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Ruling hits 2 media giants

Mexico's high court nullifies parts of a law that would have helped solidify TV Azteca's and Televisa's control.

June 08, 2007|Marla Dickerson and Carlos Martinez | Times Staff Writers

MEXICO CITY — Mexico's Supreme Court on Thursday struck down key provisions of a controversial media law crafted in large part by the nation's two dominant TV broadcasters.

The court's action could help pry open Mexico's broadcasting market, one of the least competitive in Latin America outside of communist Cuba. And it could embolden Mexico's government to rein in other business titans that control key sectors of this nation's economy.

Thursday's proceedings formally ratified a string of preliminary decisions announced by the court over the last week. The justices rejected large swaths of the media legislation, dubbed the "Televisa Law" by critics because it was largely authored by lawyers from Grupo Televisa and TV Azteca. Together, the two broadcasters control 95% of Mexico's TV stations and virtually all of the industry's advertising revenue.

In a series of stinging rebukes, the justices found several provisions to be unconstitutional because they would discriminate against competitors and would cement the two companies' market dominance. Those provisions would have granted Televisa and TV Azteca 20-year concessions, with renewal virtually guaranteed, and given them new digital bandwidth without having to compete or pay for the public spectrum.

"For the state to give away the broadcasting spectrum required to uphold the fundamental rights of freedom of expression ... is unconceivable in a democracy," Justice Genaro Gongora said Tuesday.

A representative for TV Azteca declined to comment on Thursday's ruling. Televisa did not respond to requests for comment. The companies in the past have defended the legislation as a much-needed modernization of Mexico's media laws that would promote competition, innovation and transparency.

Court watchers hailed the decision as a rare check on the power of one of Mexico's most formidable corporate tandems -- and a glimmer of hope for uprooting other entrenched monopolies that economists say are stifling job creation and economic growth here.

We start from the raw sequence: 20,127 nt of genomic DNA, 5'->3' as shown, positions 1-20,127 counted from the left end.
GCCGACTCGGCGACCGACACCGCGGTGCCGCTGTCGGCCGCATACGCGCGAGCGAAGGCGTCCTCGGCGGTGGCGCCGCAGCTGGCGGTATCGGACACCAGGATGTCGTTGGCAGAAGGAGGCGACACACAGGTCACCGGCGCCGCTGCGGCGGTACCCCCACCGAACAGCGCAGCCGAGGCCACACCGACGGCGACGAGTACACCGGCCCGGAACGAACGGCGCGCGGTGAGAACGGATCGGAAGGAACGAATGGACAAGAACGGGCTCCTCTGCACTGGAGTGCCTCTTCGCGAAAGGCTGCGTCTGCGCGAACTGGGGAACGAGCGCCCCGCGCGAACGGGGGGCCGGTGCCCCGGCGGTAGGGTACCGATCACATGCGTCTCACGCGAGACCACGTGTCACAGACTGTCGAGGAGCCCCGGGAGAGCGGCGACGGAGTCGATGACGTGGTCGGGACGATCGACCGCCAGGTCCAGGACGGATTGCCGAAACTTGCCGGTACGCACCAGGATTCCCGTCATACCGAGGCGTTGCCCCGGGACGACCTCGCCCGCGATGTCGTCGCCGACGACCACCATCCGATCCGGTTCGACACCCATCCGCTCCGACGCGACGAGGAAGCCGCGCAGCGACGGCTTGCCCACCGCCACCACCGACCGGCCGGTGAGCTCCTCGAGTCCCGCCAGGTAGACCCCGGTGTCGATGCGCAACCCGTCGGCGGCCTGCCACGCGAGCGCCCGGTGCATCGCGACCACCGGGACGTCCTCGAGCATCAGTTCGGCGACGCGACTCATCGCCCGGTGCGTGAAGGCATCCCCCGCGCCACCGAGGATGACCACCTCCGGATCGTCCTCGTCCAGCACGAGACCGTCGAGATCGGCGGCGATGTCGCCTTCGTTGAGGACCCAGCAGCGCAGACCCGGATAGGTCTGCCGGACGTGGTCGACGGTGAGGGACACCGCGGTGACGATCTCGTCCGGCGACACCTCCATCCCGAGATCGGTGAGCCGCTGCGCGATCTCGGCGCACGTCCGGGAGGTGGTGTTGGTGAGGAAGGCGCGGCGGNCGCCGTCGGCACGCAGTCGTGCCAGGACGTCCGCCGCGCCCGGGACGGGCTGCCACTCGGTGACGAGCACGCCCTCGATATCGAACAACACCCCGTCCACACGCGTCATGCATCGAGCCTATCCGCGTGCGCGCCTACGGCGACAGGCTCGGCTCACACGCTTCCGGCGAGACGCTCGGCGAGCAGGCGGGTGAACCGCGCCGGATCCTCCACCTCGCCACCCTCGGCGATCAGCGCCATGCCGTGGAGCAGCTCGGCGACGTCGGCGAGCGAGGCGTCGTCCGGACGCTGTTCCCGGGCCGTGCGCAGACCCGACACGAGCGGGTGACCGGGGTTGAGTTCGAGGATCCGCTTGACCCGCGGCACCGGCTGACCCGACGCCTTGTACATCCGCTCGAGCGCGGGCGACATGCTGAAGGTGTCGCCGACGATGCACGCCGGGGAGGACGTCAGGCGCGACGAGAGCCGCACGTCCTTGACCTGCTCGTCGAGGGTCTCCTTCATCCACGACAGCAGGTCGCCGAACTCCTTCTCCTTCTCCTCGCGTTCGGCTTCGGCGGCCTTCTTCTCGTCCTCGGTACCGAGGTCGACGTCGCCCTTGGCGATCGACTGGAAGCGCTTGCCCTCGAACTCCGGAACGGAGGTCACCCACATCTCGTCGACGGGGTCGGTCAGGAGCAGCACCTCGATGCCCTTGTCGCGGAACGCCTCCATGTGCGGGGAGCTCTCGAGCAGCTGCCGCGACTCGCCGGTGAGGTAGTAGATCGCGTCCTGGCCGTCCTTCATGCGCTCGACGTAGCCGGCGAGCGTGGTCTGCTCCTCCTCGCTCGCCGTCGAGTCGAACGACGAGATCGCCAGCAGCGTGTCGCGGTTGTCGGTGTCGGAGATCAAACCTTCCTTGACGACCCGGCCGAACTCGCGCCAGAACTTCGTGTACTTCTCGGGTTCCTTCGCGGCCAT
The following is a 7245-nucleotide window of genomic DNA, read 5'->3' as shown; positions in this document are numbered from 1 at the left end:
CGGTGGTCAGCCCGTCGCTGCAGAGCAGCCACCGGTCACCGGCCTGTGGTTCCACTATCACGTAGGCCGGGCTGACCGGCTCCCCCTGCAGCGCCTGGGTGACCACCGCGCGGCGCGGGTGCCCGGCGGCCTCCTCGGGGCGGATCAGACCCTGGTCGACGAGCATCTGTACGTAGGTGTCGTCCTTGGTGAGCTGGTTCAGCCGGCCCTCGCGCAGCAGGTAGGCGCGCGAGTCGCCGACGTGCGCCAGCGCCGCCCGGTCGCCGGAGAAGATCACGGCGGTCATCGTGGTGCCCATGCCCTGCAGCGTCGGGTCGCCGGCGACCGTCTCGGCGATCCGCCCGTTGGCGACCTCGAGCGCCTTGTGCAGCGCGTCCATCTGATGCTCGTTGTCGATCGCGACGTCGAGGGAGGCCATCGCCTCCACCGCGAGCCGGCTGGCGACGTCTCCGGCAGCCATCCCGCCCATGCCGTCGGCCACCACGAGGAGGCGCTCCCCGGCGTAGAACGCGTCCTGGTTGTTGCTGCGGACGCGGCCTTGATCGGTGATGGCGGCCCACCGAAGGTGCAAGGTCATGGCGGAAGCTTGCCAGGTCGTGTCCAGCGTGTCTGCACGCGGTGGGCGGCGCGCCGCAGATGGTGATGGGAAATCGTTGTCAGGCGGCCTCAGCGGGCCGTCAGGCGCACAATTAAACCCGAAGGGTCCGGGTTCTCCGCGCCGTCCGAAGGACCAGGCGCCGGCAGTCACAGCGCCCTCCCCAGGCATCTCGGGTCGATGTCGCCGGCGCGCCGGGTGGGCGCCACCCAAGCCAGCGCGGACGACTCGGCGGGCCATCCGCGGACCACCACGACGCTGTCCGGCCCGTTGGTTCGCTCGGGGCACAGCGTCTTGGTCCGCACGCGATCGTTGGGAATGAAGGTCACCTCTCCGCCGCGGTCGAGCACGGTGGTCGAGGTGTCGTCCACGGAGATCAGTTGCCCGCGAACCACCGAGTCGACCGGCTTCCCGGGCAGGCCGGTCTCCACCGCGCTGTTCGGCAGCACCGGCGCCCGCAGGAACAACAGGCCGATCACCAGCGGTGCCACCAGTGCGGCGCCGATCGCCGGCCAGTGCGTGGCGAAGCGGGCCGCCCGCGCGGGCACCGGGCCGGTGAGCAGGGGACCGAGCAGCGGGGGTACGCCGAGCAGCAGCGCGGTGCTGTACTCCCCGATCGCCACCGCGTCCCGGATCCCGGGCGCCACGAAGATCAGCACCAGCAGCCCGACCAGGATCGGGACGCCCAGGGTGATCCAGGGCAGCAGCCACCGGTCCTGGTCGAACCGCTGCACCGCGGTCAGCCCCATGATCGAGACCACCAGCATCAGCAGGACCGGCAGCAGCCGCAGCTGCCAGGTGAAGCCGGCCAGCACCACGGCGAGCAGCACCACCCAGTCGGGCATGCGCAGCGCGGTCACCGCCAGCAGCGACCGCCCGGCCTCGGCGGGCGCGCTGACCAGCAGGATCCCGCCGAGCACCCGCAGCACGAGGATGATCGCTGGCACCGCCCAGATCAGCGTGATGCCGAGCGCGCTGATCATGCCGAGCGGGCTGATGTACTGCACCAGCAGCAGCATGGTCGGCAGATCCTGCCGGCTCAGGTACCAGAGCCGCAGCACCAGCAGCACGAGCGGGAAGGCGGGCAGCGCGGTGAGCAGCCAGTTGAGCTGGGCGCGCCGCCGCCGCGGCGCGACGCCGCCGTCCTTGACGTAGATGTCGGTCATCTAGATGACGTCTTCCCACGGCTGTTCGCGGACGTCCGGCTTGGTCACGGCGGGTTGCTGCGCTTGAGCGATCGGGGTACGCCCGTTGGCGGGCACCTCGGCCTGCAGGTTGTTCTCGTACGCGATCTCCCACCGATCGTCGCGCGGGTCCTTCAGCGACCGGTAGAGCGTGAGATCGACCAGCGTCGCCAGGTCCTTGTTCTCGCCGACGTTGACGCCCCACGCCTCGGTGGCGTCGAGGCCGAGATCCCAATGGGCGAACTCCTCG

Most of the 10 Mexican billionaires on Forbes' list of the world's richest people made their fortunes in industries where there is little competition in Mexico. Those include broadcasting, telecommunications, banking and brewing.

Mexican President Felipe Calderon has talked of the urgency of increasing competition. But he has shown little appetite for taking on Mexico's powerful business interests, particularly the nation's broadcasters, which have used their news programs to attack their critics.

Analysts said they hoped the ruling would inspire Calderon and other officials to be guided by principle rather than fear.

"The Supreme Court has just handed him an opportunity to ... demonstrate some political courage," said political analyst Denise Dresser, a columnist for the newspaper Reforma. "This is going to be a defining challenge for President Calderon."

Mexico's legislature approved the broadcasting legislation last year in the midst of a tight presidential race. Most Mexicans get their news from broadcast television, making it a crucial vehicle for reaching voters. Legislators have acknowledged intense pressure within their own parties to approve the measure out of fear that their candidates would be denied TV coverage.

"They were incapable of confronting the pressure ... the intimidation of those that control the screens and the microphones," said political analyst Jesus Silva Herzog-Marquez, a law professor at the Autonomous Technological Institute of Mexico. The broadcasters have denied using threats or pressure tactics to sway lawmakers.

Speedy passage of the law provoked street protests. An angry mob pummeled a lawmaker who was instrumental in getting it approved. Then-President Vicente Fox refused to veto the legislation, which motivated dissenting lawmakers to challenge its constitutionality.

Media expert Raul Trejo Delarbre said the high court's ruling paves the way for a new round of broadcasting reform that could lead to more independent oversight of the industry and make it easier for new competitors to gain a foothold. That would be welcome news for players such as U.S. Spanish-language broadcaster Telemundo, which has been trying for years to crack the Mexican market without success. Silva called the ruling "historic" and "crucial for the democratic life of the country."

But one would never know it from watching Televisa, which controls two-thirds of the nation's TV stations and four of Mexico's six national channels. It made no mention of the ruling in its main afternoon news program, devoting time instead to a hepatitis outbreak in southern Mexico and damage to a coral reef in Cancun.

marla.dickerson@latimes.com

carlos.martinez@latimes.com

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